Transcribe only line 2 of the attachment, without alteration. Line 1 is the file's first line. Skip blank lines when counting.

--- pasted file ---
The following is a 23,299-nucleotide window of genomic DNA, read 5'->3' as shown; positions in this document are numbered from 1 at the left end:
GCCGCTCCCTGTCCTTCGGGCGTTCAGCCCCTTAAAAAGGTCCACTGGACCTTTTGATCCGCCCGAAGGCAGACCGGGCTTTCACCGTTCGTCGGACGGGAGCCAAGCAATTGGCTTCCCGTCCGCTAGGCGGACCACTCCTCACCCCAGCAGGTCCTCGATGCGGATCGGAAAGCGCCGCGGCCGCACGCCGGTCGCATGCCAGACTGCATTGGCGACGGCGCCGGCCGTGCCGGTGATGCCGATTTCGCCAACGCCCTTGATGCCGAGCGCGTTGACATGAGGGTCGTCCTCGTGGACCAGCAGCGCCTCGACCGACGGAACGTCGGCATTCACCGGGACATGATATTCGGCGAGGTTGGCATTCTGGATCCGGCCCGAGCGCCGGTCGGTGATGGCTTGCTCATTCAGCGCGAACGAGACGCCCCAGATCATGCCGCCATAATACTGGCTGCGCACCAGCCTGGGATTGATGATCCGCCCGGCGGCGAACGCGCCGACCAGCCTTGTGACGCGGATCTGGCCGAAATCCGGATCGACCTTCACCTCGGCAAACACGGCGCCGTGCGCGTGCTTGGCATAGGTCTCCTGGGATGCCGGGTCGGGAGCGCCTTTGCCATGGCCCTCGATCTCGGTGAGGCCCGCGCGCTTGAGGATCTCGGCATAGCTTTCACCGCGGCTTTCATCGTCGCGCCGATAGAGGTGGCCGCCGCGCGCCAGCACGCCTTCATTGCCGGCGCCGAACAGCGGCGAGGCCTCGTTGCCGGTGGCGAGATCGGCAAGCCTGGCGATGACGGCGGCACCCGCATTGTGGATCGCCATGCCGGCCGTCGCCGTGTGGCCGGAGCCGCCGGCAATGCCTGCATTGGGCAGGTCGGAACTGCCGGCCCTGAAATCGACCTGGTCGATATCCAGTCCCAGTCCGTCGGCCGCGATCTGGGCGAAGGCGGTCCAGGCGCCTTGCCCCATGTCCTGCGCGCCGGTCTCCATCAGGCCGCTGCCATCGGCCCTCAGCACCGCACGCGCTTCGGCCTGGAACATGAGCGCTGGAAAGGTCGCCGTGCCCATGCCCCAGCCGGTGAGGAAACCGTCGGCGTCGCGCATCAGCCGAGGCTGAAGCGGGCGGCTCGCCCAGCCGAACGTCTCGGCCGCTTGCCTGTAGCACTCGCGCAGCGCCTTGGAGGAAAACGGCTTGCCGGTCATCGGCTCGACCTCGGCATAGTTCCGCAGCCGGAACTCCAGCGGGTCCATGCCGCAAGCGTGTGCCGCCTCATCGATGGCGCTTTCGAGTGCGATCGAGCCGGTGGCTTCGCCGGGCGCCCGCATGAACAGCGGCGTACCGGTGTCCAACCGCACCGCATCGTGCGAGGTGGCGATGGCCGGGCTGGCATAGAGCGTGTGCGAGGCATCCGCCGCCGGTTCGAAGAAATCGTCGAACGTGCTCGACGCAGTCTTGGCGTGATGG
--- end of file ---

GCCGCTCCCTGTCCTTCGGGCGTTCAGCCCCTTAAAAAGGTCCACTGGACCTTTTGATCCGCCCGAAGGCAGACCGGGCTTTCACCGTTCGTCGGACGGGAGCCAAGCAATTGGCTTCCCGTCCGCTAGGCGGACCACTCCTCACCCCAGCAGGTCCTCGATGCGGATCGGAAAGCGCCGCGGCCGCACGCCGGTCGCATGCCAGACTGCATTGGCGACGGCGCCGGCCGTGCCGGTGATGCCGATTTCGCCAACGCCCTTGATGCCGAGCGCGTTGACATGAGGGTCGTCCTCGTGGACCAGCAGCGCCTCGACCGACGGAACGTCGGCATTCACCGGGACATGATATTCGGCGAGGTTGGCATTCTGGATCCGGCCCGAGCGCCGGTCGGTGATGGCTTGCTCATTCAGCGCGAACGAGACGCCCCAGATCATGCCGCCATAATACTGGCTGCGCACCAGCCTGGGATTGATGATCCGCCCGGCGGCGAACGCGCCGACCAGCCTTGTGACGCGGATCTGGCCGAAATCCGGATCGACCTTCACCTCGGCAAACACGGCGCCGTGCGCGTGCTTGGCATAGGTCTCCTGGGATGCCGGGTCGGGAGCGCCTTTGCCATGGCCCTCGATCTCGGTGAGGCCCGCGCGCTTGAGGATCTCGGCATAGCTTTCACCGCGGCTTTCATCGTCGCGCCGATAGAGGTGGCCGCCGCGCGCCAGCACGCCTTCATTGCCGGCGCCGAACAGCGGCGAGGCCTCGTTGCCGGTGGCGAGATCGGCAAGCCTGGCGATGACGGCGGCACCCGCATTGTGGATCGCCATGCCGGCCGTCGCCGTGTGGCCGGAGCCGCCGGCAATGCCTGCATTGGGCAGGTCGGAACTGCCGGCCCTGAAATCGACCTGGTCGATATCCAGTCCCAGTCCGTCGGCCGCGATCTGGGCGAAGGCGGTCCAGGCGCCTTGCCCCATGTCCTGCGCGCCGGTCTCCATCAGGCCGCTGCCATCGGCCCTCAGCACCGCACGCGCTTCGGCCTGGAACATGAGCGCTGGAAAGGTCGCCGTGCCCATGCCCCAGCCGGTGAGGAAACCGTCGGCGTCGCGCATCAGCCGAGGCTGAAGCGGGCGGCTCGCCCAGCCGAACGTCTCGGCCGCTTGCCTGTAGCACTCGCGCAGCGCCTTGGAGGAAAACGGCTTGCCGGTCATCGGCTCGACCTCGGCATAGTTCCGCAGCCGGAACTCCAGCGGGTCCATGCCGCAAGCGTGTGCCGCCTCATCGATGGCGCTTTCGAGTGCGATCGAGCCGGTGGCTTCGCCGGGCGCCCGCATGAACAGCGGCGTACCGGTGTCCAACCGCACCGCATCGTGCGAGGTGGCGATGGCCGGGCTGGCATAGAGCGTGTGCGAGGCATCCGCCGCCGGTTCGAAGAAATCGTCGAACGTGCTCGACGCAGTCTTGGCGTGATGG